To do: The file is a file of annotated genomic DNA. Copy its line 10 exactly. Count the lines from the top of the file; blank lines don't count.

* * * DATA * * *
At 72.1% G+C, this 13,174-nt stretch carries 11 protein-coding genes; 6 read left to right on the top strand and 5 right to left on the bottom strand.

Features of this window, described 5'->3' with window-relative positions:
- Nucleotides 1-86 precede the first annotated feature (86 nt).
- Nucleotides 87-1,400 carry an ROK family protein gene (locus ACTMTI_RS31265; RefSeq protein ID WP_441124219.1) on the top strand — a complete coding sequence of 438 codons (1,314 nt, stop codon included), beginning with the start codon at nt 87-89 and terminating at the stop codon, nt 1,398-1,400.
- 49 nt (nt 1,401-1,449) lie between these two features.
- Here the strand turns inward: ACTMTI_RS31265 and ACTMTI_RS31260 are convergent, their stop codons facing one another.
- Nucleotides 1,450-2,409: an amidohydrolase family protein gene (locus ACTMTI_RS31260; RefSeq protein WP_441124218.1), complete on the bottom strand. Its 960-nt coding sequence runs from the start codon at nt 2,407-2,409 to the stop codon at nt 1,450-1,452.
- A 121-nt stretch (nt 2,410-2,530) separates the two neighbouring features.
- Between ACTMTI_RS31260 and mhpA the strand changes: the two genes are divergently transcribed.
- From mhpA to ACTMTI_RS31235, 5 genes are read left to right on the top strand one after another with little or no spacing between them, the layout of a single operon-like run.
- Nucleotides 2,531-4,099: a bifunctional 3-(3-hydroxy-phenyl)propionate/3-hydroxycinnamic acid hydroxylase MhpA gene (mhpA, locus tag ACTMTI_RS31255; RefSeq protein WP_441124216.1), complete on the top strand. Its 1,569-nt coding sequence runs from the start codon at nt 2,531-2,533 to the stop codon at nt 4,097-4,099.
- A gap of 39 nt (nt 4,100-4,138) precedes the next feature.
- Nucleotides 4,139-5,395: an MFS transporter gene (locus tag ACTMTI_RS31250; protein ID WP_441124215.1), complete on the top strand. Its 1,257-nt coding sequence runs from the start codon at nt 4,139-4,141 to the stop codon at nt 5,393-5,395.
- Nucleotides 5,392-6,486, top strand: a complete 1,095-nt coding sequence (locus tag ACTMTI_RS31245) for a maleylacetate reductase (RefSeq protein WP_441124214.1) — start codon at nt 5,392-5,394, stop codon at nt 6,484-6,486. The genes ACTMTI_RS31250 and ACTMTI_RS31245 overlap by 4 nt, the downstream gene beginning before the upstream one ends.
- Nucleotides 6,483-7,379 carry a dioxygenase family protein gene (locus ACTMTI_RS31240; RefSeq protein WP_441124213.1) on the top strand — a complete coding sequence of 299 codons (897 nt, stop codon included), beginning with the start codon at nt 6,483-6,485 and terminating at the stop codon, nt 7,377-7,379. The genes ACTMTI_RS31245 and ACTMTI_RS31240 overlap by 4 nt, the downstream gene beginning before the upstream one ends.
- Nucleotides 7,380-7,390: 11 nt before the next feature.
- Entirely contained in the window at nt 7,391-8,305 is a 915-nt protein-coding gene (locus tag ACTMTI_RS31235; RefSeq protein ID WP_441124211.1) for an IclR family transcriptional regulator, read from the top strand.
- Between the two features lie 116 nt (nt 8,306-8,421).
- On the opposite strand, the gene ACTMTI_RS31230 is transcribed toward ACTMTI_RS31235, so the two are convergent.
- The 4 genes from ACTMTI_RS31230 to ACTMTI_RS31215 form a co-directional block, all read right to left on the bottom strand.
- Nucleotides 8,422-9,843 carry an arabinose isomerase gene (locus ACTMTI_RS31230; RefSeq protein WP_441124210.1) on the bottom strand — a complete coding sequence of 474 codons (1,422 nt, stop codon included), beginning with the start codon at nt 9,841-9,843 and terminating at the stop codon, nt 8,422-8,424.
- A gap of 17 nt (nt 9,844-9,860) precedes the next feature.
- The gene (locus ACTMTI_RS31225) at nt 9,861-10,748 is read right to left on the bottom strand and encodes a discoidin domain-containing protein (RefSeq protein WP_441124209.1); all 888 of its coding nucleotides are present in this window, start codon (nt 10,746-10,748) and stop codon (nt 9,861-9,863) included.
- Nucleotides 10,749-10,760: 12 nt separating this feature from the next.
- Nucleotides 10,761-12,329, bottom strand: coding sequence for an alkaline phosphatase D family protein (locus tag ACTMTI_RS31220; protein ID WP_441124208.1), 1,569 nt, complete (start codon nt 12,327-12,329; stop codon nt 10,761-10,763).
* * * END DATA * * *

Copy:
- From mhpA to ACTMTI_RS31235, 5 genes are read left to right on the top strand one after another with little or no spacing between them, the layout of a single operon-like run.